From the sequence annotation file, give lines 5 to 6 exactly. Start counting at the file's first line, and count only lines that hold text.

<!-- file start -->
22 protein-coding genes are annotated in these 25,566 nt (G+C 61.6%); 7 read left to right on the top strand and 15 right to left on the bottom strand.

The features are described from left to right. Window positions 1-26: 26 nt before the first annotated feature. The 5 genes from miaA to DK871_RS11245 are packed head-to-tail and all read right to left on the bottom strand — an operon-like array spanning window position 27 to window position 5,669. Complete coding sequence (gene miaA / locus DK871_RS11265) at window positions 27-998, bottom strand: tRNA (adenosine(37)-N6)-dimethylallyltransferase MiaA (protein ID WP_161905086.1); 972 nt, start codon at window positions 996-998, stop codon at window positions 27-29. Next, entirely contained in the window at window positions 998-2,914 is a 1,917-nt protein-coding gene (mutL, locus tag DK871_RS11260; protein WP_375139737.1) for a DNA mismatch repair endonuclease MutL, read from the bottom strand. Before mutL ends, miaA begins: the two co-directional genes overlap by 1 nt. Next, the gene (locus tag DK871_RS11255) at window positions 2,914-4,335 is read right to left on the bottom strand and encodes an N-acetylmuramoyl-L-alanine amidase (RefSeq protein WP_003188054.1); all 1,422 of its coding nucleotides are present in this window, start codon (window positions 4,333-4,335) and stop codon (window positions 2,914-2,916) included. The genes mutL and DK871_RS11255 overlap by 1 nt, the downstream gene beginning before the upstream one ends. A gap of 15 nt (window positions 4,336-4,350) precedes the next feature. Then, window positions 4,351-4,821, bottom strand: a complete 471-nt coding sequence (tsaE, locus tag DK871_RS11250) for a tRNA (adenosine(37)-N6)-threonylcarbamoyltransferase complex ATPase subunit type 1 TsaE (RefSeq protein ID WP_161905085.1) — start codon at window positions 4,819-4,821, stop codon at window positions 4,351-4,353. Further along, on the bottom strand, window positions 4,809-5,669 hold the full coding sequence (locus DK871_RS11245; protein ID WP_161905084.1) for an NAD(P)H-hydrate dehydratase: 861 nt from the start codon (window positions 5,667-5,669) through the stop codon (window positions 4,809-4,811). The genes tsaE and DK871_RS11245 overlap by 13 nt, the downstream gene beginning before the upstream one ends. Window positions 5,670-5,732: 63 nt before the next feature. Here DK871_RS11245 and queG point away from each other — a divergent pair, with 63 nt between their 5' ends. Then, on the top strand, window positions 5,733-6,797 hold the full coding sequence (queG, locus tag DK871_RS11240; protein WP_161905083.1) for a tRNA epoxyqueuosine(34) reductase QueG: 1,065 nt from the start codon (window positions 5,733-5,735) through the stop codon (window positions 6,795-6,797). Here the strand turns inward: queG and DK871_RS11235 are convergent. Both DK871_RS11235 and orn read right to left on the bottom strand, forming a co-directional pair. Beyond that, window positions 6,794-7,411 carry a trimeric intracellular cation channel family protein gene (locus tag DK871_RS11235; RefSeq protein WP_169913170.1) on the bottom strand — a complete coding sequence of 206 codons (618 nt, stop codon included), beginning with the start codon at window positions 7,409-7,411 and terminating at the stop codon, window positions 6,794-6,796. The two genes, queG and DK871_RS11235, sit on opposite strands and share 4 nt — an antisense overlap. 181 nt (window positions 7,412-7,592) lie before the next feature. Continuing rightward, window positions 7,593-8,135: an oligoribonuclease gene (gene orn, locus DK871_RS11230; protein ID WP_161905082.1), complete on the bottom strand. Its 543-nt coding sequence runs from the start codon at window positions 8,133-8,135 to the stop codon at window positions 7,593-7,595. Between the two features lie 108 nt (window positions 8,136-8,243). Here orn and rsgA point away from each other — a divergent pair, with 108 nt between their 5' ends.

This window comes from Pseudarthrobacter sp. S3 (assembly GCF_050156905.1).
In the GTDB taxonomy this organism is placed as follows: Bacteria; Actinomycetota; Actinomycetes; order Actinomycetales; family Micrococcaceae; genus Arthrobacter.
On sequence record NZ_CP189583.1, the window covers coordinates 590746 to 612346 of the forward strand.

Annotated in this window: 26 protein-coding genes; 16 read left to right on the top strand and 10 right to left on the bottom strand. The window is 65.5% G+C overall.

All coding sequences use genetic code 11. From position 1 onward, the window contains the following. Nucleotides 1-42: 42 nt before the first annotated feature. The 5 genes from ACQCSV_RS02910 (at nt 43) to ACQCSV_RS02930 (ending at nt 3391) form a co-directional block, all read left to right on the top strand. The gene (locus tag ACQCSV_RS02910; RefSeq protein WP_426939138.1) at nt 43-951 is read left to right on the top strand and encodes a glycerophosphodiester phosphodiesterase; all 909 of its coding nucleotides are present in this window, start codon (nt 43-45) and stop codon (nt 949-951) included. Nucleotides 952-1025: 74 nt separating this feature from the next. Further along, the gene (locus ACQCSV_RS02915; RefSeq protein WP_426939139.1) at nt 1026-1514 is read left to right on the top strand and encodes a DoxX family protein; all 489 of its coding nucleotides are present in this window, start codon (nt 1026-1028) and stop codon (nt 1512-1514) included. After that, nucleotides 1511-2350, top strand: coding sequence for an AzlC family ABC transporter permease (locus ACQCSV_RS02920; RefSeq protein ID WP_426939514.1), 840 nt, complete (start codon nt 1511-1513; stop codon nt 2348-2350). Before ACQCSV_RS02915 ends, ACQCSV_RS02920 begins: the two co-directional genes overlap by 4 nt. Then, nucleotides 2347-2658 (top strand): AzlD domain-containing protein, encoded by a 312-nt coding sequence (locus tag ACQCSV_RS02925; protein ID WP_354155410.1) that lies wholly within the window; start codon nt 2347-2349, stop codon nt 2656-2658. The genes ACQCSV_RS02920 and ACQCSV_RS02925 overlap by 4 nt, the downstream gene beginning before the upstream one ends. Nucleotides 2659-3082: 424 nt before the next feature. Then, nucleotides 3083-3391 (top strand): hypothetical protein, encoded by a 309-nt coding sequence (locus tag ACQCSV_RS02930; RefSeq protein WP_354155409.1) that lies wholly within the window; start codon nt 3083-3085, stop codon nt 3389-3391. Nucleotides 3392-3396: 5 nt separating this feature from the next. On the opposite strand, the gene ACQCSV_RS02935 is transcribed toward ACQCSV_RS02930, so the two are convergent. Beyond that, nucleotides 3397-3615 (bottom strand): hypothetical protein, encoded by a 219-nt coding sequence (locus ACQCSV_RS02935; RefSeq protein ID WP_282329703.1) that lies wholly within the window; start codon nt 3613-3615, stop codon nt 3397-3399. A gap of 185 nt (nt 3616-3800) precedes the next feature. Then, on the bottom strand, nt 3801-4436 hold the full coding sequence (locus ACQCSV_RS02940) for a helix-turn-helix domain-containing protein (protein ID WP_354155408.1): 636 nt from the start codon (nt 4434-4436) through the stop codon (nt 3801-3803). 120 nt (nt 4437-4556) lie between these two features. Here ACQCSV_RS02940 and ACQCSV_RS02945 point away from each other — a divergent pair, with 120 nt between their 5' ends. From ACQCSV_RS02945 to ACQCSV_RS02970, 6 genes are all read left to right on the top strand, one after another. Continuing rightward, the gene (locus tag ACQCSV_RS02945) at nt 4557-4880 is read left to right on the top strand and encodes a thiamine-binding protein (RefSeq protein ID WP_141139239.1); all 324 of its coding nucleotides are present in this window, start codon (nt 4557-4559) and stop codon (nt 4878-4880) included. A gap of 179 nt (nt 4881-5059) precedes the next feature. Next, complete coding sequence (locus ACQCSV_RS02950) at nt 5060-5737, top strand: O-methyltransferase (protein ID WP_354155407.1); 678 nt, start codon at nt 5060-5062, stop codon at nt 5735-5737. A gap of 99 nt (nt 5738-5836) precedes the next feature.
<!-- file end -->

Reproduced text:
On sequence record NZ_CP189583.1, the window covers coordinates 590746 to 612346 of the forward strand.

Annotated in this window: 26 protein-coding genes; 16 read left to right on the top strand and 10 right to left on the bottom strand. The window is 65.5% G+C overall.